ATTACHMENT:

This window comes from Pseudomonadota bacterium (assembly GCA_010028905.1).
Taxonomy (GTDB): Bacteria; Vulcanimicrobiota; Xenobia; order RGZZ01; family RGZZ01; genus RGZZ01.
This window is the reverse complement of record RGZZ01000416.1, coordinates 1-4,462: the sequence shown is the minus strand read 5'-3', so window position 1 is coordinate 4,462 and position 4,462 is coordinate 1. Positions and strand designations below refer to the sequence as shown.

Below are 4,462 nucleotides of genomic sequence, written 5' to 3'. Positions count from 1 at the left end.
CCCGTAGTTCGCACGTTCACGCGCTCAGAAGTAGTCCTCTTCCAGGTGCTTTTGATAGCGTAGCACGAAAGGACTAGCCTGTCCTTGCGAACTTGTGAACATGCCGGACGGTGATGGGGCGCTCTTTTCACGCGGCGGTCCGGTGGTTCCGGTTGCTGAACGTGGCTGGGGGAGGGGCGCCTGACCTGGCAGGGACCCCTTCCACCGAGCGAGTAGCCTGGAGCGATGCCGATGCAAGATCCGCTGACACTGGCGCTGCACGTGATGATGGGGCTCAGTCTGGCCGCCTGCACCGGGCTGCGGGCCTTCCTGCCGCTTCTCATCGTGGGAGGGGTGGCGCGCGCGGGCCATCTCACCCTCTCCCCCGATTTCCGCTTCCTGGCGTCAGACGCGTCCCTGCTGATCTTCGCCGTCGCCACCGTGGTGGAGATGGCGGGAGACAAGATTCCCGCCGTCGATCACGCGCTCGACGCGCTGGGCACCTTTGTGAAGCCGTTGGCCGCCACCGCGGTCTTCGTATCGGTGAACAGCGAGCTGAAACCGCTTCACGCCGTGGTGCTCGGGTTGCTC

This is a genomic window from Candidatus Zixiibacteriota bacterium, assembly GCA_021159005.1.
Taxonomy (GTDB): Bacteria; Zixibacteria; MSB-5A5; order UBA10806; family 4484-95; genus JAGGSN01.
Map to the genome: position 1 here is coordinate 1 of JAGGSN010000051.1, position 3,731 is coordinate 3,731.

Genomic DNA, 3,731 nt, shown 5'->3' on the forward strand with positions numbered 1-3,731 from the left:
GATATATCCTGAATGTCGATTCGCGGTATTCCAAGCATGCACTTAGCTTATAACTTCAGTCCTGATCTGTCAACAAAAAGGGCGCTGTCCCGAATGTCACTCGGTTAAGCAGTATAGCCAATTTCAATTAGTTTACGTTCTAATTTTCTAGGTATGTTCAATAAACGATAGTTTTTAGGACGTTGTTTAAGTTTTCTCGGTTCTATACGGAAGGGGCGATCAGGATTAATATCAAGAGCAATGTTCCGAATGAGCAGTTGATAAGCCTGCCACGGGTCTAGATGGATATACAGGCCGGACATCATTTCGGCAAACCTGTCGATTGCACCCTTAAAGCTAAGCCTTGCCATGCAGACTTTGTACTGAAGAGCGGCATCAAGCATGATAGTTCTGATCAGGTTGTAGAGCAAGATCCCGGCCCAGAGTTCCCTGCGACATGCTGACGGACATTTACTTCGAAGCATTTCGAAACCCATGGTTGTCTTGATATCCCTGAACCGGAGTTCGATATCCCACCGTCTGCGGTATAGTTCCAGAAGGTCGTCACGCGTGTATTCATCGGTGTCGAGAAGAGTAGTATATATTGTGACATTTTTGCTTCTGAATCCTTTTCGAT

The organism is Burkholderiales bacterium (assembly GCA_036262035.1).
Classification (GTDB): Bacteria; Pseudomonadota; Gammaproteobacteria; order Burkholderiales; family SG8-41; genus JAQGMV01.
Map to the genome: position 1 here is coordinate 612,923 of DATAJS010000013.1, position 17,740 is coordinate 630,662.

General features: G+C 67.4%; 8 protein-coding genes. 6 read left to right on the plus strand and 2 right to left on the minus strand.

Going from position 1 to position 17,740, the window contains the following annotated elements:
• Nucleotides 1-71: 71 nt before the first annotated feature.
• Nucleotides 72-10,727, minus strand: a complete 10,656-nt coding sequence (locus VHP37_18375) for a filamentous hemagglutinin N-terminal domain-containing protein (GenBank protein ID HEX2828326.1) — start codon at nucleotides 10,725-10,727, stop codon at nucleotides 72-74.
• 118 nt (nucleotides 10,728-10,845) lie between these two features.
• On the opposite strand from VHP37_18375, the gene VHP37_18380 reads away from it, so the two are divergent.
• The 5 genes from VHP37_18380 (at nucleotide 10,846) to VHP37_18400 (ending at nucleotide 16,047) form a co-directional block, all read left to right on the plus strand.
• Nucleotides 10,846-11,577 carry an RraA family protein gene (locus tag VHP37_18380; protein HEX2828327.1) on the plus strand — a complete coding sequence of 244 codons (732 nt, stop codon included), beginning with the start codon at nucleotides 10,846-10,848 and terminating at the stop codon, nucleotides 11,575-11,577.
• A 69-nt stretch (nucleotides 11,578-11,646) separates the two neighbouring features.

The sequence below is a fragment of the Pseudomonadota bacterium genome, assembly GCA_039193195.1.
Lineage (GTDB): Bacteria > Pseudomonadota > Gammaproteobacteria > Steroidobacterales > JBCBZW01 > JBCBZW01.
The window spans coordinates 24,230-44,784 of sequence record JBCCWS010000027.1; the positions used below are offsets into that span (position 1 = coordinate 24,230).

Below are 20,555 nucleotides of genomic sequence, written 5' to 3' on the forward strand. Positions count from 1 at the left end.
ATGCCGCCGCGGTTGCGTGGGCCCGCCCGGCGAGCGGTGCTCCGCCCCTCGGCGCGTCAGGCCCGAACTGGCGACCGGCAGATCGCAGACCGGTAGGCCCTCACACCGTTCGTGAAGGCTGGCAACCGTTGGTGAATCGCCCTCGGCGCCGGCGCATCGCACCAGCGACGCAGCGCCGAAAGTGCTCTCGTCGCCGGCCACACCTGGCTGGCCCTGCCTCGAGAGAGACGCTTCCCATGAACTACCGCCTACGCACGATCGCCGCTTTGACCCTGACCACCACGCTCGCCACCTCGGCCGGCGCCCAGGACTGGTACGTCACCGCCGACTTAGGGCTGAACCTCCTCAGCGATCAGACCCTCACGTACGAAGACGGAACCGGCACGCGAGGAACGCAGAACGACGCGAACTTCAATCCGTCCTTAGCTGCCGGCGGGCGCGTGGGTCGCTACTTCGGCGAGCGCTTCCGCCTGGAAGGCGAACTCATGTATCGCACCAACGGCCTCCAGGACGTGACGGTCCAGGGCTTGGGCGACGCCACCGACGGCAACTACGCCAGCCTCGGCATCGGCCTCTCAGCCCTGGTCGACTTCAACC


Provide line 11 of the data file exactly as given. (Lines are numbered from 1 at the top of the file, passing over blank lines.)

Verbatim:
The organism is Burkholderiales bacterium (assembly GCA_036262035.1).